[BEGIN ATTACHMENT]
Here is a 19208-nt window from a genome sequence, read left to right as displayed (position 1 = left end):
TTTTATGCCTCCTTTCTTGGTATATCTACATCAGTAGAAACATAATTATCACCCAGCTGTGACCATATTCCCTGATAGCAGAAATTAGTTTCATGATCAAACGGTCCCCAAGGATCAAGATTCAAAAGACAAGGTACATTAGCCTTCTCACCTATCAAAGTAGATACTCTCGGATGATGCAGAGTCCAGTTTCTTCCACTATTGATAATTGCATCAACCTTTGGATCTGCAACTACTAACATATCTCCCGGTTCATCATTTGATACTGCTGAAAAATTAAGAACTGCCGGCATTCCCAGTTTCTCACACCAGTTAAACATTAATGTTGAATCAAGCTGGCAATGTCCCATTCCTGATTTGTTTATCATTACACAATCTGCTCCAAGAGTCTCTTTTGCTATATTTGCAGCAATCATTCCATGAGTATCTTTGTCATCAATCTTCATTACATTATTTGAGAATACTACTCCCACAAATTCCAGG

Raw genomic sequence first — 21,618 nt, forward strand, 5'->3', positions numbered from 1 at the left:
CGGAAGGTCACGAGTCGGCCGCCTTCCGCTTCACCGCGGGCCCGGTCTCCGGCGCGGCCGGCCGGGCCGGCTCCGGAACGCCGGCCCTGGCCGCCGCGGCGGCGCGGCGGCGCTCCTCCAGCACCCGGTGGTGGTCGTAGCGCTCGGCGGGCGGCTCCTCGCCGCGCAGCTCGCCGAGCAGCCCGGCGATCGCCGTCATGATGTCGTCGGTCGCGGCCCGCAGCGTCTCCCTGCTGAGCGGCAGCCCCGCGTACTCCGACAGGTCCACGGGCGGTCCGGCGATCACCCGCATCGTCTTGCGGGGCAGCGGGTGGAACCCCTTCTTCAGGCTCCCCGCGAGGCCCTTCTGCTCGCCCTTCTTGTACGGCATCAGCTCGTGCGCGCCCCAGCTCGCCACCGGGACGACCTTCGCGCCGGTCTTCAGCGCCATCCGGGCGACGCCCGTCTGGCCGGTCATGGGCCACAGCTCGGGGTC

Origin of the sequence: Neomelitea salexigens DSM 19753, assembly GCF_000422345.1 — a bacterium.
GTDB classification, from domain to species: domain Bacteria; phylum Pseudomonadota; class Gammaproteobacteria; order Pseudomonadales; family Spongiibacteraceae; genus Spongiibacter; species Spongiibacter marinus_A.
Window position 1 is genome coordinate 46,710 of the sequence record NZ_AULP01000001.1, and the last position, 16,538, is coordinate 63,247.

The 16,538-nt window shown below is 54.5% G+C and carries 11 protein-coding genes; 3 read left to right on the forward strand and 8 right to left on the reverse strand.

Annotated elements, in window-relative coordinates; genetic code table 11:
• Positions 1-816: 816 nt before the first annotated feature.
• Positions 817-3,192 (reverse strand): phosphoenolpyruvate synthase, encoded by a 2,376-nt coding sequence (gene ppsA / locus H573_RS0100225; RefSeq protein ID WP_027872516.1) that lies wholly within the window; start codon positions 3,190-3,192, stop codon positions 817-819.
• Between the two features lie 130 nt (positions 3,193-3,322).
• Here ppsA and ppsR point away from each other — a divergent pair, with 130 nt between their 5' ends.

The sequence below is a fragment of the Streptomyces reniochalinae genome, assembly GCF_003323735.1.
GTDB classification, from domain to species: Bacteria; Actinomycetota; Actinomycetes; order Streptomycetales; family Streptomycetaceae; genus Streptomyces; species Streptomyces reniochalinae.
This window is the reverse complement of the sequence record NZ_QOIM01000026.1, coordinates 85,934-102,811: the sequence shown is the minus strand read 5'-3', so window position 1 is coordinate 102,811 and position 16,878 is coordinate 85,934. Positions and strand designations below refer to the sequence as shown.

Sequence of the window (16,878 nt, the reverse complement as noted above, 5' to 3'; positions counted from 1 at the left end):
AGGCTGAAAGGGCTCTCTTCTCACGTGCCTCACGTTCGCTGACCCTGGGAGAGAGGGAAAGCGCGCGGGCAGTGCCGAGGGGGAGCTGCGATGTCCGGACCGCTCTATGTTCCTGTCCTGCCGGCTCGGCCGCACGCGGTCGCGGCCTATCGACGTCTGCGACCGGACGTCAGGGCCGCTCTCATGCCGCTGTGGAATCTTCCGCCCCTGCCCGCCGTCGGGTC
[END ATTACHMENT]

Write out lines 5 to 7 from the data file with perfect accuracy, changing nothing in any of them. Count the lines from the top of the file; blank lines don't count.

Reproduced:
Origin of the sequence: Neomelitea salexigens DSM 19753, assembly GCF_000422345.1 — a bacterium.
GTDB classification, from domain to species: domain Bacteria; phylum Pseudomonadota; class Gammaproteobacteria; order Pseudomonadales; family Spongiibacteraceae; genus Spongiibacter; species Spongiibacter marinus_A.
Window position 1 is genome coordinate 46,710 of the sequence record NZ_AULP01000001.1, and the last position, 16,538, is coordinate 63,247.